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Leaf EV sales market is expanding

For a long time the big problem for Nissan and many electric vehicle makers was the fact that electric vehicles simply weren't popular due to high pricing, range anxiety or any variety of other reasons. Nissan is now fighting the opposite problem with demand surging in new markets without the inventory to satisfy interested consumers.

Nissan director of electric vehicle sales Erik Gottfried says that he recently flew to Texas to meet with dealers that are clamoring for more Leaf electric vehicles.

"They really want more Leafs in Dallas," Gottfried says. "I assured them that we're doing everything we can to get them more inventory. But it's taking some time. It will be late fall before we can produce enough to satisfy everybody."

Nissan is now selling approximately 2,000 Leaf electric vehicles each month which is about four times the volume it was selling about a year ago. To meet this new demand, Nissan is slowly ramping up production of the Leaf at its manufacturing facility in Tennessee.

"We're going to be short on inventory all through the summer," Gottfried says he has been telling dealers. "

Since its introduction, the Leaf has been most popular on the West Coast in areas such as San Francisco and Seattle. However, the market has expanded sales are exploding in St. Louis, Atlanta, Chicago, and Raleigh. Atlanta is now the third-largest market for the Leaf electric vehicle and had only nine days of supply in June.

A year ago, California made up 37% of Leaf cells. Now, the state only accounts for 27% of sales due to significant growth in other markets.
Nissan credits its price cut of about $6,000 earlier this year for the increased sales.

Source: Autonews

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RE: Smells like artificial shortages
By tayb on 7/17/2013 9:41:41 AM , Rating: 2
What an excellent argument!

At least tuition tax credit, or kid credits, or whatever, have some kind of basis in something valid.

You know what that "some kind of something or whatever" thing is? It's called an incentive. It's an incentive to buy a house, an incentive to go to school, or an incentive to have kids. You could even call it a reward. I don't really care. Point is you either have a problem with all tax credits/incentives or none of them at all.

But a tax credit for buying an EV? Please. The one and only reason that tax credit exists is because EVs are a product that can't compete based on their own merits. Ergo, they should just fail in the marketplace...until such time as such a product *can* be made that *can* compete on it's own merits.

A tax credit for buying a house? Please. The one and only reason that tax credit exists is because buying a house is not a great financial decision as opposed to renting. Ergo, home builders should just fail in the marketplace... until such time as a house is cheap enough that it is a stronger financial alternative to renting.

Or... simply replace "buying a house" with "going to school" or "having a child." Your argument is ridiculous and is void of all logic or reason. You just don't like fuel efficient vehicles, for whatever ridiculous reason. Probably because reporters on Fox News told you not to.

RE: Smells like artificial shortages
By ZmaxDP on 7/17/2013 1:53:05 PM , Rating: 2
What what WHAT??? Woooosh... (That is the sound of your credibility going out the window...)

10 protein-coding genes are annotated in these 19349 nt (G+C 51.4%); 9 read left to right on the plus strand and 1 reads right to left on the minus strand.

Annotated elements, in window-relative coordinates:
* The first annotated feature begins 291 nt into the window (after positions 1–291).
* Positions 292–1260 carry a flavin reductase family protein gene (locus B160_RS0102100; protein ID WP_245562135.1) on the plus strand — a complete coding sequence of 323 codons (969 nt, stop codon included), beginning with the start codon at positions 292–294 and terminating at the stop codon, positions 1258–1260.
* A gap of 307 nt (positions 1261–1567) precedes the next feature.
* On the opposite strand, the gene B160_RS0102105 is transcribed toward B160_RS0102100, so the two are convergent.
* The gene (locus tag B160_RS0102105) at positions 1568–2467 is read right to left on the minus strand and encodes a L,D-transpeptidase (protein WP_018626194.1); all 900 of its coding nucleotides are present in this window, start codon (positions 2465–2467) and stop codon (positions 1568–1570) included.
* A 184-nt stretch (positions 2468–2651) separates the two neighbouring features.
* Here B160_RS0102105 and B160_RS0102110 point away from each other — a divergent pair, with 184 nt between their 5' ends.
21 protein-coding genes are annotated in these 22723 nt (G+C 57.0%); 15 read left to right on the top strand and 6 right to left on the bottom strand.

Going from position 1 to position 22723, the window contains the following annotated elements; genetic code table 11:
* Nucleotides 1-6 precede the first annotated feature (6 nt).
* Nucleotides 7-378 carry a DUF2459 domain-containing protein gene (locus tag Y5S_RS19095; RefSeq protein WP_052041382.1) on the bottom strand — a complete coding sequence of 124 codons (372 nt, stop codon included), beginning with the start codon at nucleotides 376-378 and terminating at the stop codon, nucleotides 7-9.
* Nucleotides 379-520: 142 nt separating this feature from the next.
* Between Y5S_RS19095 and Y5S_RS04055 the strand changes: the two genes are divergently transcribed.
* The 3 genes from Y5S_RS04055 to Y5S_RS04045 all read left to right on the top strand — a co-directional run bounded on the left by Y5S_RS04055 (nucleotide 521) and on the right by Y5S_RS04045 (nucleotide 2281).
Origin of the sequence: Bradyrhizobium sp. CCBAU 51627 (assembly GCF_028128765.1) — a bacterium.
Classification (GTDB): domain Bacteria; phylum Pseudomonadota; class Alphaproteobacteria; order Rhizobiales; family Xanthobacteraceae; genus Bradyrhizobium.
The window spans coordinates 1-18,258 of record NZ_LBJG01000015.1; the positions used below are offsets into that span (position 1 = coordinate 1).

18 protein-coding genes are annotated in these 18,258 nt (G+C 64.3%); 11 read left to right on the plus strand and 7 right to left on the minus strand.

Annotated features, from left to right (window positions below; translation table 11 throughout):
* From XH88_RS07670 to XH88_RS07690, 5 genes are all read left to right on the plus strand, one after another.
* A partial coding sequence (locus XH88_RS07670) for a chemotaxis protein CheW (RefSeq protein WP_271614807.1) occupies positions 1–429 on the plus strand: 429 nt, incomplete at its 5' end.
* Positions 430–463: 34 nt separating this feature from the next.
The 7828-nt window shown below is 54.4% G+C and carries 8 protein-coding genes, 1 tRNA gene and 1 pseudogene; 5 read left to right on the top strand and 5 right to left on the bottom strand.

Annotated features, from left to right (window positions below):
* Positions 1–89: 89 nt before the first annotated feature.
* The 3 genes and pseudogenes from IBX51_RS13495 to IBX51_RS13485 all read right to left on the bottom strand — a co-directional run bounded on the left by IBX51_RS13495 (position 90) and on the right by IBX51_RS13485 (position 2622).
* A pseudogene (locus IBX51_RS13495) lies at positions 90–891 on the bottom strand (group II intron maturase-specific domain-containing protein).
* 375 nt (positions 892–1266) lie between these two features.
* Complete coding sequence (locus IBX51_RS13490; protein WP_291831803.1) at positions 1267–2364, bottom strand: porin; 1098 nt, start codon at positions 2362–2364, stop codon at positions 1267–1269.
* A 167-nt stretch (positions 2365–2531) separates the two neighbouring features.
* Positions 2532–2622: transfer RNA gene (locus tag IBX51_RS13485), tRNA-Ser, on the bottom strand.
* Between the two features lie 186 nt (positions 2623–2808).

Buying a house is a far better financial decision than renting in a lot of situations. Maybe not all, but in a vast majority of the US it is. Takeout the interest tax break, still a better decision. WAY better. We just had a renter buy a rental property from us. Purchasing the house at today's interest rates in the Dallas market ignoring any tax implications and assuming they'll only be able to sell at the same value they purchased at resulted in an almost 22 thousand dollar net gain in their personal accounts over three years compared to renting on a home costing 90K. So, financially speaking, that is 7333.33 better decision per year. That comes from the reduced price per month (about 11K over three years) and the equity gained (the other 11K). If the market improves over the next three years, it looks even better. The home would actually have to loose about 20% of its value for the end result in three years to be break-even between renting.

So, yeah, I don't know what world/continent/state/city you live in - but to globally state that home ownership needs tax incentives to justify it financially seems just nuts to me. That's 22K that family can invest in their kid's college education, or into their 401Ks, or into a new EV (just kidding!).

Leasing makes a lot of sense on items that depreciate like cars, boats, etc... On anything that holds or improves it's value historically over time - it almost never makes sense to lease as you're only assisting someone else in building their wealth - not yourself. The only thing that typically sways that needle is interest rates and available capital. If you have high enough interest rates and insufficient capital to purchase the item outright, then there are points at which rental/leasing makes sense for value holding assests as well - however with current interest rates as low as they are I can't think of a single example where this is currently true.

By topkill on 7/19/2013 9:43:24 AM , Rating: 2
You're making his point for him! It's a better decision BECAUSE of the financial incentives of the tax break!

GEEZ! Do you people even think about the things you say before you post them? For god's sake man, use your head for a minute.

"You can bet that Sony built a long-term business plan about being successful in Japan and that business plan is crumbling." -- Peter Moore, 24 hours before his Microsoft resignation

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